Justice Kennedy Reads Angry Bear! Yup. There’s No Other Plausible Explanation for His Affirmative Action Opinion Today.
A longer-than-planned post on today’s Supreme Court opinion on state-college-admissions affirmative action programs. (I’m up in Michigan’s Thumb region, sans cable and regular web service, and using my phone as a Wi Fi hotspot via the PdaNet app. I can attest that PdaNet is awesome.) Here it is:
The headline on Politico reads, “SCOTUS passes on big affirmative action decision.” That headline does not really sum up the opinion,* but I’m not surprised at the ruling—either its result or that it took an unusually long time for the issuance of the opinion; the case was argued in the first week of the Court’s term in early October. It’s a (very) safe bet that neither the result nor the delay in deciding the case was the result that the Fab Five had planned on when they agreed to hear the case and when the case was argued there.
But, well, stuff happens. And, first things first. And first—and foremost—for these folks, I believe, is the gutting of two key, interdependent sections, Sections 4 and 5**, of the Voting Rights Act (VRA), because that is the way to help Republicans in national elections. And the stuff that happened in this instance was the oral argument at the Court back in March (I think) in Shelby County, Alabama v. Holder, the case that the 5-4 crowd has planned to use as its “vehicle”—a military tank—to gut that section of the VRA.
As I wrote in AB back then, comments that Kennedy made during the argument would, if adopted by him (he will be the author of the opinion in Shelby County; bet on it, quickly, tonight, before the opinion is released tomorrow!) would inescapably conflict, in two respects, with the ruling that Kennedy planned to write in Fisher. And, yes, although absolutely everyone but me said Roberts would write the opinion in Fisher, Kennedy was the author of the Fisher opinion. (Okay, one of his law clerks was, but without attribution, of course.)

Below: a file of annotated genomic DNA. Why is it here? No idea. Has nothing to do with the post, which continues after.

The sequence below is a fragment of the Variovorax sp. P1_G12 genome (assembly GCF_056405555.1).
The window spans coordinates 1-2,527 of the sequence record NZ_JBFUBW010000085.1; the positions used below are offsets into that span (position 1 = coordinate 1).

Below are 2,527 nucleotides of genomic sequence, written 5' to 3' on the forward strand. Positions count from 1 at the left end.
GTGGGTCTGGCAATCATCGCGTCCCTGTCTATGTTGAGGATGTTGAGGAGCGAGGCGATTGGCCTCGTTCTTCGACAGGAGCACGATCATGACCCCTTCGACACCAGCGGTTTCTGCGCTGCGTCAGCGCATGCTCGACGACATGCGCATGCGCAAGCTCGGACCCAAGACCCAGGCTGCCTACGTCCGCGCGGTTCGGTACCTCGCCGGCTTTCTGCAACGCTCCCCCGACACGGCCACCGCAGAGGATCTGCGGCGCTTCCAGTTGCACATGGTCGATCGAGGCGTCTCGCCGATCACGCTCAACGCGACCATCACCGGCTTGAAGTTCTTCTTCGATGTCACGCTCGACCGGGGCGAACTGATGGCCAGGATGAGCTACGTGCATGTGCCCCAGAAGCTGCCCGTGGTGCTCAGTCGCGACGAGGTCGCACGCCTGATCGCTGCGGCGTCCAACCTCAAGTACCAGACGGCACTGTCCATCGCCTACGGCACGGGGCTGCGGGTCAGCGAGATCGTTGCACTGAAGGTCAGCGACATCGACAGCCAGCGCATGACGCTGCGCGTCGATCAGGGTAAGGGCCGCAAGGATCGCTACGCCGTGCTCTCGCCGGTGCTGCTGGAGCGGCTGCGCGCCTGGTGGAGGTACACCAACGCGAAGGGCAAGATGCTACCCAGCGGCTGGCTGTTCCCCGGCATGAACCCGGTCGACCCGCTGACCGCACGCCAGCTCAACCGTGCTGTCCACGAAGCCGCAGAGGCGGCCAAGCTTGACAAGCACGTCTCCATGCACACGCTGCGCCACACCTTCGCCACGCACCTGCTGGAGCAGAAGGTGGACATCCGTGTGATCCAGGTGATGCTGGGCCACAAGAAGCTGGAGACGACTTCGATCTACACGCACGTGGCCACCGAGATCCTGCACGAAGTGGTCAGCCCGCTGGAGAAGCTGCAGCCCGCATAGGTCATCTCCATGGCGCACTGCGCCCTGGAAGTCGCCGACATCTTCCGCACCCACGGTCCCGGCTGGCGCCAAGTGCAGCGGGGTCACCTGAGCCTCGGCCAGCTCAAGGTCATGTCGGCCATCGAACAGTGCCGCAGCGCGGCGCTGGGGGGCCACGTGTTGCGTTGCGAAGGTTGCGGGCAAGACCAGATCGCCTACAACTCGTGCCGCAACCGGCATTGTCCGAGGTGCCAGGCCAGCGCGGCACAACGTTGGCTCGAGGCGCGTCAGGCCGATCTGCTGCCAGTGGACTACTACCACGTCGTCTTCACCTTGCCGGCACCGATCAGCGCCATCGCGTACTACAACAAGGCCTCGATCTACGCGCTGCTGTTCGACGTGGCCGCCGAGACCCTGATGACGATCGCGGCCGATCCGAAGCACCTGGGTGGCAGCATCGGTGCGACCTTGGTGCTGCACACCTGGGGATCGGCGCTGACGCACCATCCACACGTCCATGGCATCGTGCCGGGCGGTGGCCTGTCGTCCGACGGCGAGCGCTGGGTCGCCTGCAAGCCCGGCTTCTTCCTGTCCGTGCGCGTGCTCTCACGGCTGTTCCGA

During the argument in Shelby County, Kennedy made two things clear: First, that states are people, too (just like corporations!), and therefore are protected by the Fourteenth Amendment’s equal protection clause. Funny, but who knew that the Fourteenth Amendment, whose express and sole historic purpose was to protect individuals (i.e., people) from denial of due process of law and the equal protection of the law by states. Violation of constitutional rights by states, not by the federal government against states, which heretofore had no constitutional due process or equal protection rights. Originalism and textualism only matter sometimes.
Second—and this is, I think, as I said in my post last spring, the real key to the conflict between what these five wanted to do in Fisher and what they want to, and almost certainly will, do in Shelby County—is that Kennedy and Scalia think that now that African Americans have real political power, they aren’t entitled to special protections. Hey, Obama won, didn’t he?! They can just use their political power to ensure that there are no improper barriers to voting and to having their vote not be improperly and deliberately diluted into meaninglessness in federal, state and local legislative elections. Hey, Obama won, didn’t he?!
Which, as I said in my earlier post, raises the obvious question in Fisher of why the white UT applicants can’t just use their political power to have the legislature change the college-admissions statute. Unless, of course, the parents of white upper-middle-class high school students (which is what plaintiff Abigail Fisher was) have less political power in Texas than African Americans do.